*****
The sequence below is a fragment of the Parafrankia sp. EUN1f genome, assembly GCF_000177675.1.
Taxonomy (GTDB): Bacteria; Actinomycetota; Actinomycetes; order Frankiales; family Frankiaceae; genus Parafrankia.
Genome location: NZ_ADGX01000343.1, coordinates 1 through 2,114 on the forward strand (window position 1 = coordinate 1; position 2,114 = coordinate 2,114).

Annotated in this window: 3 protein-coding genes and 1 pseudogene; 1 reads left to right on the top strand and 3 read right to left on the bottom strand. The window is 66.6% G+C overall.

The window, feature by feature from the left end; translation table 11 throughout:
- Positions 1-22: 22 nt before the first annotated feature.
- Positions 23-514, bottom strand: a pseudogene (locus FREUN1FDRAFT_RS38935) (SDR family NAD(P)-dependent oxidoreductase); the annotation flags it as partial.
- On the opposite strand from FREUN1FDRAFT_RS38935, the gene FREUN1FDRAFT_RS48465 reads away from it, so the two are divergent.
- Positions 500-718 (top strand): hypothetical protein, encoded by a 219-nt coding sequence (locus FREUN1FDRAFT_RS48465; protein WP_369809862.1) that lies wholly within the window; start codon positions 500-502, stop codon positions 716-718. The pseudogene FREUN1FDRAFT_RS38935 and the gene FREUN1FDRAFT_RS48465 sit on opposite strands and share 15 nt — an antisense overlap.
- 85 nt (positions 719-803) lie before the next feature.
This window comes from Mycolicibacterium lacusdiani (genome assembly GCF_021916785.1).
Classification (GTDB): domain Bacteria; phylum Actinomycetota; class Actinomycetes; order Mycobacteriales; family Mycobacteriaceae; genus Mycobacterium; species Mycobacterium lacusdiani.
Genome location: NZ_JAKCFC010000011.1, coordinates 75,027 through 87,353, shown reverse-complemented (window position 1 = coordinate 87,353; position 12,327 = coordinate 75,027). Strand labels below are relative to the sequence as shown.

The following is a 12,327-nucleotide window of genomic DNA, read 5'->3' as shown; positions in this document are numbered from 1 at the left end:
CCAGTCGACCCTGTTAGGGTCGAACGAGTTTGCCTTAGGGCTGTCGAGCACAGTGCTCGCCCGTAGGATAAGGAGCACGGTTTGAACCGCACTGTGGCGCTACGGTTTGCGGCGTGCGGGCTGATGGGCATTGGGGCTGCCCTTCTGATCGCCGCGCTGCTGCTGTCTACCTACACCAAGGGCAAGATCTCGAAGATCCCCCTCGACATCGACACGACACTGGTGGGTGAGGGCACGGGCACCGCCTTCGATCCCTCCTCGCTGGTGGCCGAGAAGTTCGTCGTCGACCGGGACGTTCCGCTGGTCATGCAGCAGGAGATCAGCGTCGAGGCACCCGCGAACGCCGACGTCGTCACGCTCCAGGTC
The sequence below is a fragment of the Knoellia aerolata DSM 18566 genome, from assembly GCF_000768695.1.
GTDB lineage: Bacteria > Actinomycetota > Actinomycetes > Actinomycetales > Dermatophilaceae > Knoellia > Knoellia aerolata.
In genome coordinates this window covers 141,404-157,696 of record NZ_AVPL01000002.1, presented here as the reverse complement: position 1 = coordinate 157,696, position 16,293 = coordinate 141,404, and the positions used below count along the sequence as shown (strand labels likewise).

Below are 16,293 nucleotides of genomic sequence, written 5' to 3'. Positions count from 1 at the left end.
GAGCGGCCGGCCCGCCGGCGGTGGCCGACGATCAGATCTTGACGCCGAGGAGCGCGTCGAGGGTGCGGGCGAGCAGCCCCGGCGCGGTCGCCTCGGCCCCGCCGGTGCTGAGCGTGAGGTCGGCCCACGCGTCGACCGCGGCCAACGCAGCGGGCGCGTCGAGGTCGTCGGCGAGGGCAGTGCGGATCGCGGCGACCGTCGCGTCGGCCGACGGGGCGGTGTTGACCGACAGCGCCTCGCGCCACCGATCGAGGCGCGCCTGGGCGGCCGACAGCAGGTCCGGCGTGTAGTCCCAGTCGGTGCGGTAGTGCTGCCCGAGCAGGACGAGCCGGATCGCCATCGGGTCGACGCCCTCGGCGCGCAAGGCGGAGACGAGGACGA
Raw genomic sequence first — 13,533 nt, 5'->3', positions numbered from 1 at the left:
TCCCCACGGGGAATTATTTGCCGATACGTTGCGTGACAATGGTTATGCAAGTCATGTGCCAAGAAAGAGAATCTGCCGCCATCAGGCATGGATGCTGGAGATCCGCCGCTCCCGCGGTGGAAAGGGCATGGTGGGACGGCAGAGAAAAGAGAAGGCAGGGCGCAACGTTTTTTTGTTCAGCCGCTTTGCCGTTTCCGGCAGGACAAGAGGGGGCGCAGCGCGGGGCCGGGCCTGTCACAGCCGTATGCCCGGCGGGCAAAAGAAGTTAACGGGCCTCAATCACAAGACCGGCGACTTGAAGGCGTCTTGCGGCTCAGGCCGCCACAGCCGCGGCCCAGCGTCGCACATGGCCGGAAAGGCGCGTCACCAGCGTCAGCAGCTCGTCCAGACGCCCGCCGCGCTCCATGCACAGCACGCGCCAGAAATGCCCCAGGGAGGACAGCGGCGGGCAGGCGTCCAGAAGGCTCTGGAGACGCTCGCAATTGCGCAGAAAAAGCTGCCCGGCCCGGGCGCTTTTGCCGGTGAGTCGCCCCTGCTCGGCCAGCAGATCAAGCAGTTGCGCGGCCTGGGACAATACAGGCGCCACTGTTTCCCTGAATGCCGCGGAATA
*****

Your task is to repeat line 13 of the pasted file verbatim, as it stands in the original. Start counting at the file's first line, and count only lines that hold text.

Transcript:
Genome location: NZ_JAKCFC010000011.1, coordinates 75,027 through 87,353, shown reverse-complemented (window position 1 = coordinate 87,353; position 12,327 = coordinate 75,027). Strand labels below are relative to the sequence as shown.